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Beyond Meat diluted shareholders and ratcheted up the debt load. In 2021, they posted a huge annual net loss of US$182.1-million and in its fiscal first quarter it lost another US$100.5-million.Mark Lennihan/The Associated Press

Whatever happened to Beyond Meat Inc.? Three years ago this month, the plant-based meat company went public on the Nasdaq to much fanfare and speculation. Its burgers, sausages and other products designed to look and taste like meat were going to revolutionize the way people eat, disrupt the food industry and cut the environmental impacts associated with meat-heavy diets. Investors were thrilled at the thought of owning a piece of this exciting future and did not appear to care about valuations, net losses, competition, capital expenditure requirements or lofty growth expectations. The shares (BYND-Q) initially listed at US$25 and ballooned almost tenfold to roughly US$240 in mid-2019. Alas, recently the price cratered to about US$20 before ticking upward to about US$23.

Those new to the name may be forgiven if they looked at the 90 per cent drop from the all-time high and concluded that something had gone terribly wrong, yet this is not exactly true. The corporation has indeed diluted shareholders and ratcheted up the debt load. Furthermore, in 2021, BYND posted a huge annual net loss of US$182.1-million and in its fiscal first quarter, ended April 2, it lost another US$100.5-million. At the same time, however, revenues have expanded from US$32.6-million in 2017 to US$464.7-million in 2021, the number of distribution outlets has grown from 31,000 to 130,000 locations, and the enterprise has launched popular new products like “Beyond Chicken Tenders.” Moreover, the organization is the globally preferred supplier for McDonald’s McPlant patty, currently being tested in a few markets, and is co-creating products with certain Yum Brands properties, including KFC, Pizza Hut and Taco Bell. Partnerships with global heavyweights like this should not be understated given their reach and brand value.

So, what went wrong for shareholders? The answer is simple – they overpaid. In the aftermath of the IPO, the stock was full of hype and hope, and expectations were aggressive. In the summer of 2019, investors behaved as if no price was too high. The fact is, IPOs with impressive growth prospects can actually be toxic, especially if the name lists during a bull market and is supported by a great story. Indeed, as my colleague Benj Gallander likes to point out, most IPOs end up hurting shareholders in the ensuing year as reality sinks in. Remember, in almost every case, the people pitching the outfit want to package the enterprise as a beautiful possibility and sell it for as much as they can. This is a major reason why we avoid companies that haven’t been listed for at least five years, if not 10. Though dodging names for so long means we can miss the latest and greatest growth stories, it also means we can avoid getting caught up in the fanfare. This long waiting period also gives us the advantage of swooping in and buying up shares, should we wish to, once the initial listing euphoria has faded.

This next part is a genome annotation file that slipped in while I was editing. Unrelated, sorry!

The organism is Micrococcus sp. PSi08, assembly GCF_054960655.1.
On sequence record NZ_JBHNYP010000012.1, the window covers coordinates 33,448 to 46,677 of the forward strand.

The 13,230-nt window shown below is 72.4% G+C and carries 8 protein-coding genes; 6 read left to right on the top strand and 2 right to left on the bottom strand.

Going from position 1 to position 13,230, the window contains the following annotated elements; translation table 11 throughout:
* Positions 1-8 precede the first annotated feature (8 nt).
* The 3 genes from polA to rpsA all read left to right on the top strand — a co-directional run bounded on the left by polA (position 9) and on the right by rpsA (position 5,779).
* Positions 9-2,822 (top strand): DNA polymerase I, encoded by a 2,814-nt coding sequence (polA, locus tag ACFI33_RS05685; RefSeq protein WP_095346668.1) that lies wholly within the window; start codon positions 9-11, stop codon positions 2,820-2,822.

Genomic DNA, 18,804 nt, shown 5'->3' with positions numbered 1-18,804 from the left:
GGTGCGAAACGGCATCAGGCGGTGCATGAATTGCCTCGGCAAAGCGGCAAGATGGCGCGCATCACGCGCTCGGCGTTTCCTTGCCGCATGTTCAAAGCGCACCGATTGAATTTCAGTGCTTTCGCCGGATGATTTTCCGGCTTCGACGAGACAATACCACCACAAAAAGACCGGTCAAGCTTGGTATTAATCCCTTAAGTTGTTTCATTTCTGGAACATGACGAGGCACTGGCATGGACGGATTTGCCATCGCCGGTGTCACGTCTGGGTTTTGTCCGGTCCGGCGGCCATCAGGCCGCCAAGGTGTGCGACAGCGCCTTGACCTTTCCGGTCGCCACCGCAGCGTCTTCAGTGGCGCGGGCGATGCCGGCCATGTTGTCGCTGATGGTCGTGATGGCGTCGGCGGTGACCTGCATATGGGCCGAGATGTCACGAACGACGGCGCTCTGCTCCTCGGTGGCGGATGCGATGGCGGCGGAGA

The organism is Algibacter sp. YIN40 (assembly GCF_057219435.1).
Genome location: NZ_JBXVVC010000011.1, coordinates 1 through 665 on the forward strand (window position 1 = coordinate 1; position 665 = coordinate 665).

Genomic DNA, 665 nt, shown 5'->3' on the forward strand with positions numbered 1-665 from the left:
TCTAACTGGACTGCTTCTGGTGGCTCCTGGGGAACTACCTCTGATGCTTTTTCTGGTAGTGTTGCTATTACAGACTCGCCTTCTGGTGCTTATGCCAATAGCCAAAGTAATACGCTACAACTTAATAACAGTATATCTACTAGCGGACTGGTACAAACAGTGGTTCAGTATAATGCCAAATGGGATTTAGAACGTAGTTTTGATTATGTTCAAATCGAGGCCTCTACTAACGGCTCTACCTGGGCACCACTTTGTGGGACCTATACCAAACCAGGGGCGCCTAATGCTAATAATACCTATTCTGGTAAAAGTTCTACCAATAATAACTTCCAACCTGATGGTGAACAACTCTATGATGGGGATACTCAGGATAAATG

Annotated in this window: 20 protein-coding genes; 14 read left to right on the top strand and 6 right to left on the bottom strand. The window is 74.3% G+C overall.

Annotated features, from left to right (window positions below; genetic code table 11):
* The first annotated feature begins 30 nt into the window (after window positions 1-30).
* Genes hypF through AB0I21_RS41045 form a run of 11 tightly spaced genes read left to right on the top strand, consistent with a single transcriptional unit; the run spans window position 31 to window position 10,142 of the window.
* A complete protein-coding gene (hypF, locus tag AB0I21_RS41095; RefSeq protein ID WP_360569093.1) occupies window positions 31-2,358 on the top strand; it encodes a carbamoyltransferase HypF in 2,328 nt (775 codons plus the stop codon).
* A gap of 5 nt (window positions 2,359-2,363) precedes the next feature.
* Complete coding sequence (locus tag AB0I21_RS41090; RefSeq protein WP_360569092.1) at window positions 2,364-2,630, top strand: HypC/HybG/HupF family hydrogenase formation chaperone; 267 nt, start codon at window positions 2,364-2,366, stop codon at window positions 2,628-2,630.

Today, the BYND hype is gone, and the stock has been punished (again) after reporting weak first-quarter numbers. Instead of envisioning all the ways that Beyond Meat will change the world, analysts and owners are now focused on competition, slowing sales and margin compression. Supply chain issues, inflation and interest rates are weighing on investors as well. Additionally, BYND seems to be facing increasing skepticism regarding the health benefits associated with its food. In turn, this could be souring its products’ image. Though the business navigated COVID well over all, especially given how hard the pandemic hit restaurants, the organization is facing a host of issues, net losses are skyrocketing, and the debt load has ballooned.

Contrary investors and curious readers may be wondering whether I consider Beyond Meat a buy – the short answer is no. From this angle it remains overpriced. Moreover, insiders have been net sellers to the tune of US$17.2-million over the prior year, and profitability seems a long way off. Before getting more interested in the company, I’m looking for consistent operating income, a timeline toward net profits, and a cessation of insider selling. These milestones, in addition to better valuations and debt metrics, would make this more intriguing. Though the name may rebound without these features in place, any such rally would be risky and speculative.

The lesson here is simple: Don’t overpay for your investments, especially if you’re considering a hot IPO. BYND’s story over the past three years is a cautionary tale for anyone looking to bet big on a high growth story. Instead of falling into the hype and getting sucked in, investors need to focus on the valuations. Beyond Meat may well change the world and achieve what it has set out to do, but many of its post-IPO shareholders may not reap the rewards because, at the end of the day, the price you pay really matters.

Philip MacKellar is a writer for the Contra the Heard Investment Letter.

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